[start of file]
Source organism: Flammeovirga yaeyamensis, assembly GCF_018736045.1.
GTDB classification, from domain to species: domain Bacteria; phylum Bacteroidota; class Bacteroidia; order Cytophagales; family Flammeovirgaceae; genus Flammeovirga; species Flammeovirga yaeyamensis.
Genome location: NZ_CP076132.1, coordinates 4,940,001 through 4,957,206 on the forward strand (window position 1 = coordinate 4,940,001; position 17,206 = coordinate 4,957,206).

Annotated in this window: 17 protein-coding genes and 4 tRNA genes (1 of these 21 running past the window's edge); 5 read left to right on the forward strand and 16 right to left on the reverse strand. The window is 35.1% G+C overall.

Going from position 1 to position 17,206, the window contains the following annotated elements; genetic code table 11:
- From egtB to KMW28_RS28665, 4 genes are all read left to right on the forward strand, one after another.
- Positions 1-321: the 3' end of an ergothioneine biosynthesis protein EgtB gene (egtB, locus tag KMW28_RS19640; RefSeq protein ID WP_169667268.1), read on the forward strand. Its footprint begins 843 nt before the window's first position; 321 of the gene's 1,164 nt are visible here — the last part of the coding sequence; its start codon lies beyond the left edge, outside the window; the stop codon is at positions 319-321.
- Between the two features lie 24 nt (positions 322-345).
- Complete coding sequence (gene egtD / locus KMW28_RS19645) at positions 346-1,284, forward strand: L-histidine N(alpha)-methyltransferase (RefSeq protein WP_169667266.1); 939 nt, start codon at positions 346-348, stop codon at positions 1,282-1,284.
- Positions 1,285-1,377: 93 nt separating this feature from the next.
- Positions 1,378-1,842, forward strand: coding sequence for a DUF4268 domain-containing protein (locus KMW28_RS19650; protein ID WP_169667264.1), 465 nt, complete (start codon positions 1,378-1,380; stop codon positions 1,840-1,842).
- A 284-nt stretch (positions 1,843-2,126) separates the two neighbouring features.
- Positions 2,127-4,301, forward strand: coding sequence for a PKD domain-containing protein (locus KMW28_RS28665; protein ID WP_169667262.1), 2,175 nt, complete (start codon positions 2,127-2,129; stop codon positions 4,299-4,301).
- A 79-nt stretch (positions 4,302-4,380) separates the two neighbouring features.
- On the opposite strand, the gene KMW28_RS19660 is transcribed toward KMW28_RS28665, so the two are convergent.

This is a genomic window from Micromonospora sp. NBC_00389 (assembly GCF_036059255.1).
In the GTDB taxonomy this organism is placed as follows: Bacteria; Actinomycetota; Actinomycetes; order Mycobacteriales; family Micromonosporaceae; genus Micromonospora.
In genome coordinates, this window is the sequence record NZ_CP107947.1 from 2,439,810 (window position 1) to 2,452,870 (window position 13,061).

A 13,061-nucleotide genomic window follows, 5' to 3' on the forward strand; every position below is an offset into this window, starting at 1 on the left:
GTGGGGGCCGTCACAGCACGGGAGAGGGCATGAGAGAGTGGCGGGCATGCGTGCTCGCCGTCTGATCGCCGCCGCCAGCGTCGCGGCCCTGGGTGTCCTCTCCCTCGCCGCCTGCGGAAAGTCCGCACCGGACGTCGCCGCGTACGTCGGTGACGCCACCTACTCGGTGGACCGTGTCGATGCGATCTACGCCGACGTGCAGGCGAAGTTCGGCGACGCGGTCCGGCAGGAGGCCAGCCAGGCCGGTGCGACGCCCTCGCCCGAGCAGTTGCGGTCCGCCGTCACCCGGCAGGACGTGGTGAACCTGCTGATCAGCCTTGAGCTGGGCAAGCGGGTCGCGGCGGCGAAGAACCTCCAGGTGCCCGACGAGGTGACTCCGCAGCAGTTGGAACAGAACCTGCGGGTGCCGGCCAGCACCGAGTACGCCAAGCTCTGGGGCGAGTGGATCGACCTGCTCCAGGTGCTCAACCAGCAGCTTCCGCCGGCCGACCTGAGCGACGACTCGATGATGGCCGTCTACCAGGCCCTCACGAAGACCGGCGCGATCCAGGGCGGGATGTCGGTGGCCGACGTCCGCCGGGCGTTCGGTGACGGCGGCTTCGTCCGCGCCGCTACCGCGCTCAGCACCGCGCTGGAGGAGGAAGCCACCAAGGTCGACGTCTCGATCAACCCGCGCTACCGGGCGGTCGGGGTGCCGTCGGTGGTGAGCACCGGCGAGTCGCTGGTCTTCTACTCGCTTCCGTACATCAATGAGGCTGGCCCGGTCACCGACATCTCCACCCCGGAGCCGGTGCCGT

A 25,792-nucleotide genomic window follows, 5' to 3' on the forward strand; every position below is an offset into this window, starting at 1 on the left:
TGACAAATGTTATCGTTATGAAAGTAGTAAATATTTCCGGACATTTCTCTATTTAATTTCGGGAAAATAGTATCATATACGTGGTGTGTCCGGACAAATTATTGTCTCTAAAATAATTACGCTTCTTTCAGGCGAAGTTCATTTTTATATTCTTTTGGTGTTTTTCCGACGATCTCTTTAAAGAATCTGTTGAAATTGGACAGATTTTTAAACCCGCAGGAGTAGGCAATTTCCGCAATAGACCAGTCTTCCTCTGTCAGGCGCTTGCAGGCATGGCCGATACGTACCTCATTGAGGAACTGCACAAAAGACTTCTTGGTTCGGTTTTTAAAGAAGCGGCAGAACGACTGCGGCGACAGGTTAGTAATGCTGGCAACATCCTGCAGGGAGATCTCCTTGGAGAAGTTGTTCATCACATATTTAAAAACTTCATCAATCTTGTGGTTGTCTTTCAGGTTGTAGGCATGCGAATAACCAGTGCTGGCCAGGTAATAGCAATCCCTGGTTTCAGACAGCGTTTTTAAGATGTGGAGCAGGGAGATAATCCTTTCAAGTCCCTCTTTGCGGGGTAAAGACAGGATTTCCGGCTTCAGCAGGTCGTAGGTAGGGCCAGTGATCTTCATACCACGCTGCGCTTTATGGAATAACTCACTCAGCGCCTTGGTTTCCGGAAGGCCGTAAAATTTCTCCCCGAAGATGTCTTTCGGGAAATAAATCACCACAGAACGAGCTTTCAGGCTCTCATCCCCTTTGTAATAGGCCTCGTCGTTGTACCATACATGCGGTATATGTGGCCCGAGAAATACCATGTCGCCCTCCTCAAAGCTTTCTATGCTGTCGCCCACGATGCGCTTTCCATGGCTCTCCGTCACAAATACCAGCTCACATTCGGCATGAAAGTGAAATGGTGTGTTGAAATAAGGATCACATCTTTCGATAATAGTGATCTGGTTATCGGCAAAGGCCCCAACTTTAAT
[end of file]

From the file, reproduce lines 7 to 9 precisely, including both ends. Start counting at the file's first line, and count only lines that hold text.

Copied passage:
- Positions 1-321: the 3' end of an ergothioneine biosynthesis protein EgtB gene (egtB, locus tag KMW28_RS19640; RefSeq protein ID WP_169667268.1), read on the forward strand. Its footprint begins 843 nt before the window's first position; 321 of the gene's 1,164 nt are visible here — the last part of the coding sequence; its start codon lies beyond the left edge, outside the window; the stop codon is at positions 319-321.
- Between the two features lie 24 nt (positions 322-345).
- Complete coding sequence (gene egtD / locus KMW28_RS19645) at positions 346-1,284, forward strand: L-histidine N(alpha)-methyltransferase (RefSeq protein WP_169667266.1); 939 nt, start codon at positions 346-348, stop codon at positions 1,282-1,284.